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*Main Image – NSW Police Detective Sargent Ashley Bryant tragically took his own life in 2013.


The life of a police officer is fast paced, adrenalin pounding, surprising, humorous, unexpected, and of course, devastating. It is a job that’s filled with adventure and heartache, extreme highs and extreme lows.

When I was younger, the idea of a police officer filled my mind with images of strong, handsome, respectful and honest men. I don’t know why I never thought of women as cops, which is odd considering I became one. My young mind hadn’t quite developed the concept that women can work too despite the fact my mum worked throughout my childhood. I digress, but in my mind, that’s what they looked like.

These days the police are a veritable smorgasbord of all types of men AND women, which certainly deviates from my young naive belief of what a police officer “should” look like.

One of the things I never imagined a police officer looking at, was down the barrel of a gun that they had turned on themselves.

Of the 110 coronial deaths investigated between July 2000 and December 2012 where emergency service personal had died by suicide, police accounted for 62 of these cases. That’s an average of over five NSW cops killed by their own hand, each year.

People forget that police are human beings. They eat, sleep, live, laugh and grieve like the rest of us.

Police at crime scene

In just one shift a Police Officer can be exposed to more trauma than most of us will in an entire lifetime.

I remember walking in a shopping mall one day while responding to a job with another officer, eating an apple. I hadn’t eaten anything all day, and I was starving. A member of the public rang up and complained that they had seen me eating an apple. I kid you not. I took that complaint about as seriously as the apple core I later threw in the bin.

One of my closest friends, a colleague I used to work with, asked me why I hadn’t written anything about the things that happen behind the closed doors, the entrenched nature of the side effects of policing. That was a good question.

I’d seen firsthand the effect mental illness, such as anxiety or PTSD, could have on an officer’s life. The disintegration of marriages, officers becoming incredibly reclusive and socially isolated, many of them turning to drugs and alcohol.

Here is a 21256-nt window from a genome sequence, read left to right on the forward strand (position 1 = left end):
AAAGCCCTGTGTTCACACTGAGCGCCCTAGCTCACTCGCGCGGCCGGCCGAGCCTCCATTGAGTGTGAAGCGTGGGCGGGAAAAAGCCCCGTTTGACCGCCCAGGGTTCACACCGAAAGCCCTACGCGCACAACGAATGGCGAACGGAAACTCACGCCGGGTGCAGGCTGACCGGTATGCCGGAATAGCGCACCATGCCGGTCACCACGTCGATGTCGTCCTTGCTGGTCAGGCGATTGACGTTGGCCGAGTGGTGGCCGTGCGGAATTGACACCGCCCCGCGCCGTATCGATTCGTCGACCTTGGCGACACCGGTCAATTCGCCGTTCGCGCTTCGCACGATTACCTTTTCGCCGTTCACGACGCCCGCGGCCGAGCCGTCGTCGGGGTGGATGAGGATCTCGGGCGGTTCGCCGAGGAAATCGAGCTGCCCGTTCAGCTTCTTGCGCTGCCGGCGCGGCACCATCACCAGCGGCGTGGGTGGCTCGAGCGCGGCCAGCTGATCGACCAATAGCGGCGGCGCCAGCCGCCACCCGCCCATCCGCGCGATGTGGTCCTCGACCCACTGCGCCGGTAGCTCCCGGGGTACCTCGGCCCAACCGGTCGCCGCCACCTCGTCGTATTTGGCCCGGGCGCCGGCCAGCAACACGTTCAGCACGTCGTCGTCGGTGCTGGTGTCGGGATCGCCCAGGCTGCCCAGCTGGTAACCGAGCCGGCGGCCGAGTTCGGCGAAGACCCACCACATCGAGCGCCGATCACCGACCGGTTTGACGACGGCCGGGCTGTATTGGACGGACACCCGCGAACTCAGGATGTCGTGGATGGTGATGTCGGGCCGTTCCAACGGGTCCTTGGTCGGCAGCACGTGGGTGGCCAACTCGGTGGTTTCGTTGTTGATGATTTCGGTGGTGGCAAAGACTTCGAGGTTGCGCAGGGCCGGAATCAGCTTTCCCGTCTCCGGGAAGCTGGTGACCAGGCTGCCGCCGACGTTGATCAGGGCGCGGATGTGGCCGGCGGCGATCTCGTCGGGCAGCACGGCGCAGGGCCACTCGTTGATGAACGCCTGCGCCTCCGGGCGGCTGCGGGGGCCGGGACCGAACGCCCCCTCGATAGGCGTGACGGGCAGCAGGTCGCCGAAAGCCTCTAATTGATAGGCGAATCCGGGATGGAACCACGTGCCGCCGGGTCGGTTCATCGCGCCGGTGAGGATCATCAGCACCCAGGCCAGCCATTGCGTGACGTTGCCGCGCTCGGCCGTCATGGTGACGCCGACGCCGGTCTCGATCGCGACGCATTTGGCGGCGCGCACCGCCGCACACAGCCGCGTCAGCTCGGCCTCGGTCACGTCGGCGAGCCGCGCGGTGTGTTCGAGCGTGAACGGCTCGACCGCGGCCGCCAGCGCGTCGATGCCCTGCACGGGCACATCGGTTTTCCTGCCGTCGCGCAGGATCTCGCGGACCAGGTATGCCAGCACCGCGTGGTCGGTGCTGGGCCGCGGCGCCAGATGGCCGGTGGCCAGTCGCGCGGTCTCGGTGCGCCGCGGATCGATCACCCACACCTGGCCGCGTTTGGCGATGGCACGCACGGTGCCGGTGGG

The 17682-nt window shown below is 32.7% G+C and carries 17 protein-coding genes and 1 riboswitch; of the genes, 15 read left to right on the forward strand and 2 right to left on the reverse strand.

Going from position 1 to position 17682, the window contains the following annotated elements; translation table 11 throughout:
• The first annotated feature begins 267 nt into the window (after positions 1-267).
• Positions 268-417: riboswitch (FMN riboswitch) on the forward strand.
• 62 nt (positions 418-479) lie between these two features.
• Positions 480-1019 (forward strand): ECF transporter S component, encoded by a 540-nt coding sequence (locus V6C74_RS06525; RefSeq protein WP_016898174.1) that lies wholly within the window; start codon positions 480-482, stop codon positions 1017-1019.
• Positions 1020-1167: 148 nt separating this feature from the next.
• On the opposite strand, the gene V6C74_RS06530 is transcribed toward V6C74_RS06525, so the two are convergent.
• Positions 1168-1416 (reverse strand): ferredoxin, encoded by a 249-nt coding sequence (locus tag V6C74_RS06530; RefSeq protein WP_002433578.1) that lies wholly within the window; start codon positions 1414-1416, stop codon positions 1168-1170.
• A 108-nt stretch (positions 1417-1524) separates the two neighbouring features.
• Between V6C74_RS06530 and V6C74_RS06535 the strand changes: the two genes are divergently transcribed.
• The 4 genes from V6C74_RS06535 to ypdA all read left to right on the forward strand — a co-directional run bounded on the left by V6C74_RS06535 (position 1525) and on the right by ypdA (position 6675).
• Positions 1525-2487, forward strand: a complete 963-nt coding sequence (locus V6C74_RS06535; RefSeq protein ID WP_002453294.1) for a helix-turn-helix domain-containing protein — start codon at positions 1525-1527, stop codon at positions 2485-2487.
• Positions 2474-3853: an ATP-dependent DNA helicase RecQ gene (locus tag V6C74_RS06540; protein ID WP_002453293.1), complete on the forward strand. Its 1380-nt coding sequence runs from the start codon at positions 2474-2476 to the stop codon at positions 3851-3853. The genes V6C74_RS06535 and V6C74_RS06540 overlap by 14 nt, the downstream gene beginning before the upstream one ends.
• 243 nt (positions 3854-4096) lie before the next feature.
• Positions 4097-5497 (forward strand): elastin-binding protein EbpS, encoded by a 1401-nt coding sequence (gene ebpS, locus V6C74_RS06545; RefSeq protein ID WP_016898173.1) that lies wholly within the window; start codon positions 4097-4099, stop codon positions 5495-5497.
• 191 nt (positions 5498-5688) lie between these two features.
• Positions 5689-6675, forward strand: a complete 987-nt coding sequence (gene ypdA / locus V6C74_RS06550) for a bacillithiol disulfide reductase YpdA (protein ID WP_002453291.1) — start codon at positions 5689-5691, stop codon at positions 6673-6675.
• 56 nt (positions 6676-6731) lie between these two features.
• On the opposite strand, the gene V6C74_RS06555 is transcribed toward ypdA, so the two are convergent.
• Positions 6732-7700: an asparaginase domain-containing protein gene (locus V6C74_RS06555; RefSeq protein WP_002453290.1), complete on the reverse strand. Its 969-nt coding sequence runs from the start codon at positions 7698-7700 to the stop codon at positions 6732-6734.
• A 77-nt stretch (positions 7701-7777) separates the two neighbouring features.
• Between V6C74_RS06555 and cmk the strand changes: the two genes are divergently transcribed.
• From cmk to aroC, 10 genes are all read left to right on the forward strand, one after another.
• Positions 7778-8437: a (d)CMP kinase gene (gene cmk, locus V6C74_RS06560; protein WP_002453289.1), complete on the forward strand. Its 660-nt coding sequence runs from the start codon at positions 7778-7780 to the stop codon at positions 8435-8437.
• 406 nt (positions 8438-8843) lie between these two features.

Not because they’re being assholes, but because they simply cannot cope.

I say this with the broad stroke of a brush. I say this in general about the countless men and women from the police service that cannot sleep, eat stop crying or being angry.

PTSD is a real disorder that comes from policing. It is real and the impact is devastating.

Imagine going to the shops and people shunning you because you have a “mental health disorder”. Imagine ceasing to out all together because it really is too hard. You can’t face society, so you start to do all your shopping online. Imagine pulling away from friends and family because they don’t understand, and turning to the bottle.


Because that image of the murdered baby and the battered woman’s face plays over and over again in your mind. Then there’s that time when you had to pick up body parts from all over the railway line after someone decided to throw themselves in front of a train. You become consumed with faces of both the living and dead.

Injured NSW Police

All most every Police Officer will have experienced physical injury at least once during their career.

Because the best you can muster is to get out of bed at some stage during the day. Because the best you can do is try to make yourself something to eat. Because the best you can do is try and move from the foetal position to shower and engage with those who love you.

Because it’s hard to explain to relatives and family exactly what you’re feeling when you aren’t even sure yourself.

Because you don’t want your colleagues to think ‘you can’t handle it’, or when the boss rings up to check on you – it’s not really the conversation he wants to have either.

“How are you going?”

“Great thanks, I haven’t showered for three days or gone outside – but I appreciate the check-up.”

And yes, you choose this job. And yes, you choose a job where you will be exposed to this.

But you don’t choose a mental health disorder.

And when you can no longer wear the blue uniform because the disorder has consumed you, you don’t willingly choose to let it go.

For the 62 police officers staring down the barrel of that gun, they simply felt they had no other choice. The all-consuming, life-changing effects of their illness pushed them to the edge.

Police are humans too (And yes, they sometimes do eat apples).


*Jennie Wilson is an Australian Writer, NGO professional and former Police Officer.

Follow her on Twitter @jennieewilson

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